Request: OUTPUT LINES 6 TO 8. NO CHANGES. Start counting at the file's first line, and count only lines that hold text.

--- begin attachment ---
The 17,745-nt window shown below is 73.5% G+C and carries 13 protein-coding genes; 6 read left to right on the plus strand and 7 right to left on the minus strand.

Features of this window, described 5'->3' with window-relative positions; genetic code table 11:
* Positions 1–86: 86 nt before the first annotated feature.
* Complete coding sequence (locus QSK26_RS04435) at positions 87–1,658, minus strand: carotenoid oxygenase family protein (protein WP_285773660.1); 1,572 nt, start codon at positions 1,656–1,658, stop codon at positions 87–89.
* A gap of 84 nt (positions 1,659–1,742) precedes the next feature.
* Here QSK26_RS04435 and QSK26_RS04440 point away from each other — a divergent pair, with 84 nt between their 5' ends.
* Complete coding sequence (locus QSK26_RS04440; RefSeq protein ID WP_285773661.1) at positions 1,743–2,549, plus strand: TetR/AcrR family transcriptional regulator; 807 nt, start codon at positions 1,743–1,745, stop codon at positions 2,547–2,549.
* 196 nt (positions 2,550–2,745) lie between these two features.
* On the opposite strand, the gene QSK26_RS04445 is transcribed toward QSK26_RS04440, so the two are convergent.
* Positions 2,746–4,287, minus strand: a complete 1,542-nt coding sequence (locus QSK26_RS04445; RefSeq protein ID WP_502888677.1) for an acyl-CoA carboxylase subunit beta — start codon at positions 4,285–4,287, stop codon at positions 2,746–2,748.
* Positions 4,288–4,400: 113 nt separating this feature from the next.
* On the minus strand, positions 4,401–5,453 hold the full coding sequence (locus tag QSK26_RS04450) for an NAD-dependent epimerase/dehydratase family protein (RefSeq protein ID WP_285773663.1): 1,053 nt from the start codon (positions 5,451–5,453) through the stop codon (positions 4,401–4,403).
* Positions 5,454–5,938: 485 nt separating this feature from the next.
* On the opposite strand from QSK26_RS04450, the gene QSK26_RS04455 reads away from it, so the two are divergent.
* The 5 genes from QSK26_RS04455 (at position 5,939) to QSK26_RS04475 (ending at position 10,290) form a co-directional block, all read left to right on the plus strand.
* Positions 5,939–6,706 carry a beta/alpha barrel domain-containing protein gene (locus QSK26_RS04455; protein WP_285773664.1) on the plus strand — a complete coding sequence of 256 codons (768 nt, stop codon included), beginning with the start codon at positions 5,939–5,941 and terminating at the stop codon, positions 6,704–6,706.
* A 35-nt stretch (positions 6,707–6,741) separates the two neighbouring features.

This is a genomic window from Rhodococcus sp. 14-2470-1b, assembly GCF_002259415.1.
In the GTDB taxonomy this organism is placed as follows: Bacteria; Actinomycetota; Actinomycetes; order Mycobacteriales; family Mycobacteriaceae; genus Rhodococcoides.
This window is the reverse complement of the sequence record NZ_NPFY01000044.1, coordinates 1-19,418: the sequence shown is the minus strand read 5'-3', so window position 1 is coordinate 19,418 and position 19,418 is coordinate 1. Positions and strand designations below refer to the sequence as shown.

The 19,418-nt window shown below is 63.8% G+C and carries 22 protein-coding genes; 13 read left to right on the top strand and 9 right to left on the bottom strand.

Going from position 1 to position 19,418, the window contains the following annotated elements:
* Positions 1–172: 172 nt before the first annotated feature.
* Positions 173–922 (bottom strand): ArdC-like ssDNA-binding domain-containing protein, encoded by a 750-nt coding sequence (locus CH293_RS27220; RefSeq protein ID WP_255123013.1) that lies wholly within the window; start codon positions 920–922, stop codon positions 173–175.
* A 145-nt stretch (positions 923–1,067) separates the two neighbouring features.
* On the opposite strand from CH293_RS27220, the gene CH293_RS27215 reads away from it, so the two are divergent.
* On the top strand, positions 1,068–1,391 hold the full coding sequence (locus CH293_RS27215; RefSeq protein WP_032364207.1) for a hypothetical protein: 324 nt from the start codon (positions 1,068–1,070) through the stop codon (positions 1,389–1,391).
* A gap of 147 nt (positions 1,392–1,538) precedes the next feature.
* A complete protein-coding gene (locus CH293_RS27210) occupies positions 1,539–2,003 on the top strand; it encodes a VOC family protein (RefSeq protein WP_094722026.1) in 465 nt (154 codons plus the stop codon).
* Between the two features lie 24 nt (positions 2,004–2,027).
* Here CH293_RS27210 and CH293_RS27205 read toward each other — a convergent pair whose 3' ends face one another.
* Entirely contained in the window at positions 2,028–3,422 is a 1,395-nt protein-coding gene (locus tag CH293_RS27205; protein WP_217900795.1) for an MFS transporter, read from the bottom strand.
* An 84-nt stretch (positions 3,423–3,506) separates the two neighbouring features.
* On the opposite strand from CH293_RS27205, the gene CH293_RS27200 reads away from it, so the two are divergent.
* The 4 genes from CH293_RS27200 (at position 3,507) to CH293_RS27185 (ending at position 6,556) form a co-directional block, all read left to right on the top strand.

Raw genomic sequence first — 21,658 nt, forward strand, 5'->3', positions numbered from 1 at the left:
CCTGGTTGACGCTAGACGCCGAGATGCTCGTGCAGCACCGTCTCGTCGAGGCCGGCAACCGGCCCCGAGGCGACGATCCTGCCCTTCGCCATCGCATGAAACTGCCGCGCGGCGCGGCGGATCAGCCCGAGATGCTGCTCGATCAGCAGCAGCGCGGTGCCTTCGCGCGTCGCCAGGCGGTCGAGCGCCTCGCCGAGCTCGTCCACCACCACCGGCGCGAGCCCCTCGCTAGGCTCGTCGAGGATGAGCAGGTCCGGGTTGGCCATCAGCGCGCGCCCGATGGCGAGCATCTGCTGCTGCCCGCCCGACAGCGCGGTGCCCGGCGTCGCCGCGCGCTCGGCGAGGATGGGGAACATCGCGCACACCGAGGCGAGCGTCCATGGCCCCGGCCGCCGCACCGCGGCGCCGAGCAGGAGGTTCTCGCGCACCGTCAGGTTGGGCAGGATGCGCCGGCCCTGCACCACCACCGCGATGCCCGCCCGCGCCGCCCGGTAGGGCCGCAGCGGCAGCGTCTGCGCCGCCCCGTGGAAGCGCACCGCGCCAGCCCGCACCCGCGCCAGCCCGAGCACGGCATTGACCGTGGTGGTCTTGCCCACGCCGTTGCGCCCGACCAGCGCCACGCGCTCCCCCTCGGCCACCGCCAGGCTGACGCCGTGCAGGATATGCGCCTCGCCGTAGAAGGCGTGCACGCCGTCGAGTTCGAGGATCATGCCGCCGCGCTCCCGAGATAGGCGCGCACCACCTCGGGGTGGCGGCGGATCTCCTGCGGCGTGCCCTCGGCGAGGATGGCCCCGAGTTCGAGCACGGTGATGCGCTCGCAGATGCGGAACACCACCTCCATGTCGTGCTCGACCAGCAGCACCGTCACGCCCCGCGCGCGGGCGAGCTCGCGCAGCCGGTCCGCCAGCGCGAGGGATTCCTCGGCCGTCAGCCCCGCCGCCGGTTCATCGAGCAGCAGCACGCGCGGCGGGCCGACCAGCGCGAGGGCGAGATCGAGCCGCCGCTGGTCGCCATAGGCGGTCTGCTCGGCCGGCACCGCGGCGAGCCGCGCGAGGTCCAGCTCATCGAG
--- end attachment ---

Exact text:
* Here QSK26_RS04435 and QSK26_RS04440 point away from each other — a divergent pair, with 84 nt between their 5' ends.
* Complete coding sequence (locus QSK26_RS04440; RefSeq protein ID WP_285773661.1) at positions 1,743–2,549, plus strand: TetR/AcrR family transcriptional regulator; 807 nt, start codon at positions 1,743–1,745, stop codon at positions 2,547–2,549.
* 196 nt (positions 2,550–2,745) lie between these two features.